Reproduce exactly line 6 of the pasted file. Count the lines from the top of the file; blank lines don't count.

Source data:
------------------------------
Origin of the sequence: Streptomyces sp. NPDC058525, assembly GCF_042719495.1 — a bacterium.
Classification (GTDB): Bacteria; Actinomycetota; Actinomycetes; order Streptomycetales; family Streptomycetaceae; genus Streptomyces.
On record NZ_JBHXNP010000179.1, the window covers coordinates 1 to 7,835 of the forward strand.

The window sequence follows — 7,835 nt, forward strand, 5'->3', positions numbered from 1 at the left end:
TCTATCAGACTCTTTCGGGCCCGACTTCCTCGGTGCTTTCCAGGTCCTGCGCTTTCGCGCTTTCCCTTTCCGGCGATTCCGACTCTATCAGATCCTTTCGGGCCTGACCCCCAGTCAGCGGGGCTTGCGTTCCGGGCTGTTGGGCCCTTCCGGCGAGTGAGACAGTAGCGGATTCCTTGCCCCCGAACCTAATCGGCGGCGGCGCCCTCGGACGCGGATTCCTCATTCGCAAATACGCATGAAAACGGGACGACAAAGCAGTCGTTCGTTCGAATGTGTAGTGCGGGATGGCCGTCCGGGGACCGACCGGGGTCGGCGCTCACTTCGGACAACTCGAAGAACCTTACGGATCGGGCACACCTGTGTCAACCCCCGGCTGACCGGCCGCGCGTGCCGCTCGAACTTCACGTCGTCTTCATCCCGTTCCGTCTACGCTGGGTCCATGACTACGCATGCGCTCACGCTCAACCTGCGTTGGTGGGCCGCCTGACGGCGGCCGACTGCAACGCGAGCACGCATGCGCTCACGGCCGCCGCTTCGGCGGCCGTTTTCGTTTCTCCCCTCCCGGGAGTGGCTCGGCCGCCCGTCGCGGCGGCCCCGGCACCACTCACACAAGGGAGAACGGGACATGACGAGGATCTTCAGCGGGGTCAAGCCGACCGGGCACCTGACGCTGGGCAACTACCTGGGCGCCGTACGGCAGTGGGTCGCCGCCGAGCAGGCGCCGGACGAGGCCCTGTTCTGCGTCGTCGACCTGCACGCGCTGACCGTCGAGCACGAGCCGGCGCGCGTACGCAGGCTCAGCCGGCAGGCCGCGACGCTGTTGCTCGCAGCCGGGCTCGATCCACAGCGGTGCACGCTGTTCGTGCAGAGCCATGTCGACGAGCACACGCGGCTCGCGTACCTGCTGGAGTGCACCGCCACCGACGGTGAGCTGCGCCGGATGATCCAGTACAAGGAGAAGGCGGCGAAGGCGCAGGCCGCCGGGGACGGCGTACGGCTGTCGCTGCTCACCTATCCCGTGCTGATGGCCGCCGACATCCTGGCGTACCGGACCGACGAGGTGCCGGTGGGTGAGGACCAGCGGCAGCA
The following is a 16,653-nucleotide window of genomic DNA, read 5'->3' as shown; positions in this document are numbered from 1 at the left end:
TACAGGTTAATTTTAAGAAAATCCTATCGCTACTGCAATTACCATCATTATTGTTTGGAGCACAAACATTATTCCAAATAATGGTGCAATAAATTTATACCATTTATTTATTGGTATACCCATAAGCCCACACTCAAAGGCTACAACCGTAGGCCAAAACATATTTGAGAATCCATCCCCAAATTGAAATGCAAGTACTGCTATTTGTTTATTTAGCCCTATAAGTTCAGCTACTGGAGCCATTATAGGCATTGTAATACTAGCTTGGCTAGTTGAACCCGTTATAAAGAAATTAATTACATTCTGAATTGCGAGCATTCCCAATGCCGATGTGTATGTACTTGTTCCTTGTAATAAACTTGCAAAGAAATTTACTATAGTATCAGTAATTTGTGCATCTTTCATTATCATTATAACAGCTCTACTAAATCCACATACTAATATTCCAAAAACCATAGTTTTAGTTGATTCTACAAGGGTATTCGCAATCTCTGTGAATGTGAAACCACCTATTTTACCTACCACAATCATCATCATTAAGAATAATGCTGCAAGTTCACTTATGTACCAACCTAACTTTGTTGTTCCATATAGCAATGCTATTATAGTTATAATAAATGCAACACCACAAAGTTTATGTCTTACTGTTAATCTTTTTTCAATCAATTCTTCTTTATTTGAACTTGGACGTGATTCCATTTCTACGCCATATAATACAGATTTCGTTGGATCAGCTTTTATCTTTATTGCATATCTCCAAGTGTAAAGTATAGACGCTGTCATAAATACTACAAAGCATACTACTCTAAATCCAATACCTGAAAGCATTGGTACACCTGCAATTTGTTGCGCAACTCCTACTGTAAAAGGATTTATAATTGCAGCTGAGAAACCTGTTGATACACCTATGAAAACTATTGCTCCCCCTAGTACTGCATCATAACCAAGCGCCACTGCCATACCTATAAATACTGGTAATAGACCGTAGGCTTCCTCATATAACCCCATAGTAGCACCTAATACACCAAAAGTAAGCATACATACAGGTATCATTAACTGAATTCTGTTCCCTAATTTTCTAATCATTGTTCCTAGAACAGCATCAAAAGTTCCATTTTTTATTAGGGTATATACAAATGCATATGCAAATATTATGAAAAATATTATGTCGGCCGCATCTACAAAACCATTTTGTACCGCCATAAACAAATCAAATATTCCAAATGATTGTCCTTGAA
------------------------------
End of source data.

The following is a 16,653-nucleotide window of genomic DNA, read 5'->3' as shown; positions in this document are numbered from 1 at the left end: